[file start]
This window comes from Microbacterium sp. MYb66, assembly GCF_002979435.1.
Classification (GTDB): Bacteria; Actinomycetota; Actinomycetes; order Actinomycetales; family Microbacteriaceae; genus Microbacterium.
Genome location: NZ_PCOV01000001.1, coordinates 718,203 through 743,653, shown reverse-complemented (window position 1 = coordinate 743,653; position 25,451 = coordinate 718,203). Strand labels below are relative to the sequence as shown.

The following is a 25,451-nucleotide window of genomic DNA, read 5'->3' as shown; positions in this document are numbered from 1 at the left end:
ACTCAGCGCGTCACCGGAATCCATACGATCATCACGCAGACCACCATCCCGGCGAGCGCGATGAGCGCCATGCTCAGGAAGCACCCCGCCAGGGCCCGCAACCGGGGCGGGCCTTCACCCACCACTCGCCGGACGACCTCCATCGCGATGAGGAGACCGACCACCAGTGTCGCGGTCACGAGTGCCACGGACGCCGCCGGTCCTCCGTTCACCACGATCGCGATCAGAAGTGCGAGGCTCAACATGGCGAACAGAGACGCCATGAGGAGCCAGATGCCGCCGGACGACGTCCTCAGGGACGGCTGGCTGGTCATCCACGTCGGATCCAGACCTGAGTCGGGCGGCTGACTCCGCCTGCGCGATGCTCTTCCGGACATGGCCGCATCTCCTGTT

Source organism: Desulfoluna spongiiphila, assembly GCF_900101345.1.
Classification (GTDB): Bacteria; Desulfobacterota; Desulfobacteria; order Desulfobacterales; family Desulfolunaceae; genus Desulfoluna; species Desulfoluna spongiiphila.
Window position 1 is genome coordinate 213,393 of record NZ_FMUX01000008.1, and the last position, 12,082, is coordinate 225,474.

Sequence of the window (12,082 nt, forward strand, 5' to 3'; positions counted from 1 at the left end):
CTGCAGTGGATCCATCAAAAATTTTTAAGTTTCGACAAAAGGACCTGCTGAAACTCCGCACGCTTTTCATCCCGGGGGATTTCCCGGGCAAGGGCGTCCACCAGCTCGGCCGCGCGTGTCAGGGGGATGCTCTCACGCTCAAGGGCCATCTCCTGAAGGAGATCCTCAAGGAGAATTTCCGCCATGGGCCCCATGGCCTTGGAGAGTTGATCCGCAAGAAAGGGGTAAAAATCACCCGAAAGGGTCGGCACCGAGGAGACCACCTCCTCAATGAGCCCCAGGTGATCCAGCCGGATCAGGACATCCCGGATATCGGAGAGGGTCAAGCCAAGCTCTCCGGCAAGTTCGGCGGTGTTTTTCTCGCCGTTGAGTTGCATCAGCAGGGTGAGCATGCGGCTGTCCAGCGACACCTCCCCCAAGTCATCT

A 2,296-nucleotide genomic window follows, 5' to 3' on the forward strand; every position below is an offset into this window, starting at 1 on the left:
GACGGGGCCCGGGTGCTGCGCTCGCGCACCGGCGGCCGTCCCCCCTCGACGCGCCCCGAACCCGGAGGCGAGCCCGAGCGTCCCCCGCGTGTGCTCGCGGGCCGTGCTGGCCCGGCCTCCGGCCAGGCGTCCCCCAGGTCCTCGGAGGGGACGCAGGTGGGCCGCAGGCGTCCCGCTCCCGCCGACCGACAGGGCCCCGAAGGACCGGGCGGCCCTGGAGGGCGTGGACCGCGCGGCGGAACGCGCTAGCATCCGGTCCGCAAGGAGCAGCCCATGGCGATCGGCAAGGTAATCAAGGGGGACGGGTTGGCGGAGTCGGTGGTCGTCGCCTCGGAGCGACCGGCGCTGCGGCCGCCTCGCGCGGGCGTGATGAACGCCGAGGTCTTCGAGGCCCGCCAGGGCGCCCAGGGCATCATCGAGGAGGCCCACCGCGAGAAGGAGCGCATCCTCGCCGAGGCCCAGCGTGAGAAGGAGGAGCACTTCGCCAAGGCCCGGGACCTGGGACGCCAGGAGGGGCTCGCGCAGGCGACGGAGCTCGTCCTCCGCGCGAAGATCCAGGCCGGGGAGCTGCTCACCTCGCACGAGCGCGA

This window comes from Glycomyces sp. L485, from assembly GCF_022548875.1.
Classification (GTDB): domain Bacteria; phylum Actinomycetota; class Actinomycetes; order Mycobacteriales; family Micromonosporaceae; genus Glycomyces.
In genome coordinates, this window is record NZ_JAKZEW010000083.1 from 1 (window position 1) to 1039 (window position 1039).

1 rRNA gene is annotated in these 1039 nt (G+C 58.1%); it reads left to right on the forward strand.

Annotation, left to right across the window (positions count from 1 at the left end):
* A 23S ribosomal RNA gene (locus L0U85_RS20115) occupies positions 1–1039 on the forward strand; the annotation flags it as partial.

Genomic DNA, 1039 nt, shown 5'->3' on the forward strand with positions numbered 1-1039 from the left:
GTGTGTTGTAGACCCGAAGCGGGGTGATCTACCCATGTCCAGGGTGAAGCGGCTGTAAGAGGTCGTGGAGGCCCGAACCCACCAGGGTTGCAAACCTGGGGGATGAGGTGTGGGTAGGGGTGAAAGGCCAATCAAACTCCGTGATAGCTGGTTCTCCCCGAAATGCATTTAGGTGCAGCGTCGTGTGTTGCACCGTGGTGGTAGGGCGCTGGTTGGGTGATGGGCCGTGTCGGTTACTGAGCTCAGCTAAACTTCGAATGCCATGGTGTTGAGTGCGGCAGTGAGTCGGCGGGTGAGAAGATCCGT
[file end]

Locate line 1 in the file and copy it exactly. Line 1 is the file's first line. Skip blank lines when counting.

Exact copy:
This window comes from Microbacterium sp. MYb66, assembly GCF_002979435.1.